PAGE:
The reasons for this coverage can be explained by various factors. One of them was that the Western journalists reported from Moscow and could only visit the conflict-affected countries in rare cases when the Soviet authorities allowed them to do so. Another factor was that these reporters were primarily Kremlinologists focused on Moscow politics who had no specialist knowledge of Azerbaijan and Armenia, which also made them dependent on secondary sources. Other factors included the active cooperation of Armenians with Western reporters, the former ranging from dissidents, nationalists and ordinary Armenians, both in Armenia and the diaspora, to officials in Armenia; the presence of a strong Christian Armenian diaspora and lobby in the West; the absence of such a diaspora and lobby of Muslim Azerbaijanis in the West; and the rare contact between Western reporters and Azerbaijanis, especially in 1988-1991. One more important factor was the Armenian framing of the history of the Nagorny Karabakh region within Azerbaijan and the conflict as a Soviet legacy. This won the sympathy of Western reporters, who perceived the Armenian territorial claims campaign as a struggle against the Soviet system which had done them “injustice”, by “separating” the Nagorny Karabakh region from Armenia and “giving” it to Azerbaijan.

The researched media outlets contain many eyewitness accounts, dating mostly from 1991 onwards, when the reporters had direct access to the conflict-affected republics. These reports can be regarded as contributing to the study and better understanding of the current stage of the conflict. However, because of the headlines, which in the majority of cases were misleading, vague and ambiguous, most of these accounts would only be noticed by careful readers. Moreover, through discourse analysis this article has demonstrated that the news reports, including their headlines, emphasised the religious and confessional dimension. This can be explained by the complicated relationship between the West and Iran following the 1979 Islamic Revolution in Iran, the majority of whose Muslims shared the same Shi’a confession with the majority of Azerbaijani Muslims. This fact influenced the perceptions of the Western reporters and their coverage. The media terminology of the conflict was also influenced by the “race riots” in the UK and the USA in the 1980s.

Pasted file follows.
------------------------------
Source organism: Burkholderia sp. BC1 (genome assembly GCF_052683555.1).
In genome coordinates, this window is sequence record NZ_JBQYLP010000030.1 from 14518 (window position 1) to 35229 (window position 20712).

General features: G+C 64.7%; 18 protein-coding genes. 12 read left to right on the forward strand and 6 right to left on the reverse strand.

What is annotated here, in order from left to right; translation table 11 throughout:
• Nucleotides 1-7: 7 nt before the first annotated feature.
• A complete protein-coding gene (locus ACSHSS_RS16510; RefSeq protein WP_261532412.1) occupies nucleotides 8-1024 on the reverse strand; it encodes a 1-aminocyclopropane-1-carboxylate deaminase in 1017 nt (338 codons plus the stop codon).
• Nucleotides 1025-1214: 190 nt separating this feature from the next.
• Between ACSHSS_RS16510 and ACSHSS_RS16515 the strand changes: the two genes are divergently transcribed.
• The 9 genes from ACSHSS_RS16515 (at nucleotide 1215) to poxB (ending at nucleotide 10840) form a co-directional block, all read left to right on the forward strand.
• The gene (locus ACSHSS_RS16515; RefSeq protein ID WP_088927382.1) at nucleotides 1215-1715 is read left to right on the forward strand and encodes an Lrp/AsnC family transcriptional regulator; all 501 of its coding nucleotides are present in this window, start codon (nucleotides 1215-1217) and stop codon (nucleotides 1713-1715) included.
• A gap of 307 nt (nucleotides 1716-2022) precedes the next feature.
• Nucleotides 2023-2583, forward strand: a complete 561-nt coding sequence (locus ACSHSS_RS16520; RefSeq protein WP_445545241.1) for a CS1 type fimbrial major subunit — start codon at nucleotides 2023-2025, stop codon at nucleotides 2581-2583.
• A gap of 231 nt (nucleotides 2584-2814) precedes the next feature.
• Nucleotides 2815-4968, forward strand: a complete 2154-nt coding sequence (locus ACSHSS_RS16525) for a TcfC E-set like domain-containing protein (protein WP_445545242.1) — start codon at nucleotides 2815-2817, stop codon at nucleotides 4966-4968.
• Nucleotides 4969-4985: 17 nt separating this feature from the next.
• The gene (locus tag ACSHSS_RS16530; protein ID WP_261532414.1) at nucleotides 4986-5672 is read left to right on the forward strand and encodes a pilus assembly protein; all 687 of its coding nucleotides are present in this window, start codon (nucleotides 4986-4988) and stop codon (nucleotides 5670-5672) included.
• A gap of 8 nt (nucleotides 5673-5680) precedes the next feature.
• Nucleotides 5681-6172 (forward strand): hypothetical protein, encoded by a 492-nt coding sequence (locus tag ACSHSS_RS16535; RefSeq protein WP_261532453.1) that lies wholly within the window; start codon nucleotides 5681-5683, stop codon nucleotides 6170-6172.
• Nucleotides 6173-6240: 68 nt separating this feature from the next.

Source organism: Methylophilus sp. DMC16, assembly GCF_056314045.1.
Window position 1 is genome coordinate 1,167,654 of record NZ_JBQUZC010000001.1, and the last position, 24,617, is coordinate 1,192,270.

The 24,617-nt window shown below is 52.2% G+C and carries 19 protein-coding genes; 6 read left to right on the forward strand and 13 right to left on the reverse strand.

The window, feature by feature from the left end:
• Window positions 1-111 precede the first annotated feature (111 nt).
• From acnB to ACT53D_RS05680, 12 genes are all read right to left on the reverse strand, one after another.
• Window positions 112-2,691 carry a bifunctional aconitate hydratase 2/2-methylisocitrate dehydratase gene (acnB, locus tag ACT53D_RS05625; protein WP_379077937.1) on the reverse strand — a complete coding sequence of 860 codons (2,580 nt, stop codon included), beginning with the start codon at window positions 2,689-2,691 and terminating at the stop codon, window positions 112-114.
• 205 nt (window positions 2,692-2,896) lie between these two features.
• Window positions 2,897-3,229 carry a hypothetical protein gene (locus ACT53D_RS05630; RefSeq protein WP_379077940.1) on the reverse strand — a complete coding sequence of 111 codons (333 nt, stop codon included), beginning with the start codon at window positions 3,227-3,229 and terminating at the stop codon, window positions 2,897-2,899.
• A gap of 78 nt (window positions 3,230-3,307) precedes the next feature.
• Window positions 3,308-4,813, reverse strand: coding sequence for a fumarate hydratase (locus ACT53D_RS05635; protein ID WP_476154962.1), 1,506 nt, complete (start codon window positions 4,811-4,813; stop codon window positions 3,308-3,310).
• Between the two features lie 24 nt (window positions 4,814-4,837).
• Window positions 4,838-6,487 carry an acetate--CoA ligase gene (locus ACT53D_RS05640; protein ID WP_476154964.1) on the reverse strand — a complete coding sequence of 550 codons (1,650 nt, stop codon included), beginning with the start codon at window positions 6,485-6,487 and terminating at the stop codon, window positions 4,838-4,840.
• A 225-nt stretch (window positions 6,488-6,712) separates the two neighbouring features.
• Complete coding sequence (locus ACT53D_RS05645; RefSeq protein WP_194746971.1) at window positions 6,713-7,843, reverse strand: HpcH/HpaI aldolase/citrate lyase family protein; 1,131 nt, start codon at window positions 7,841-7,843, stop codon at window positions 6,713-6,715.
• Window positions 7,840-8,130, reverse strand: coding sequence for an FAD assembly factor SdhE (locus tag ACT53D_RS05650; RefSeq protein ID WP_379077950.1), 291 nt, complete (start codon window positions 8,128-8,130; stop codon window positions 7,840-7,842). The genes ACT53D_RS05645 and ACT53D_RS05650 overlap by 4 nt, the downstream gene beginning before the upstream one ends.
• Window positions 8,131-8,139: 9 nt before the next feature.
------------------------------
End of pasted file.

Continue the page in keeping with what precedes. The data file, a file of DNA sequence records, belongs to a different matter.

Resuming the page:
The findings of the study on the coverage of the Armenia-Azerbaijan conflict by English-language Western media outlets allow us to make comparisons with the Western media coverage of other conflicts in the world with due consideration of factors such as the context in which the events were reported, correspondents’ sources of information, and Western interests, ideology and stereotypes. These analyses also allow us to speculate about the possible impact of this coverage on Western public opinion. Given the role of headlines, and that of the frequent featuring of the position of one side of the conflict at the expense of the other in the public perception of news reports, it can be suggested that the Armenians were viewed more favourably by the West than the Azerbaijanis. This is despite the fact that, in the period discussed and after, Azerbaijanis were still less well-known in the West than Armenians.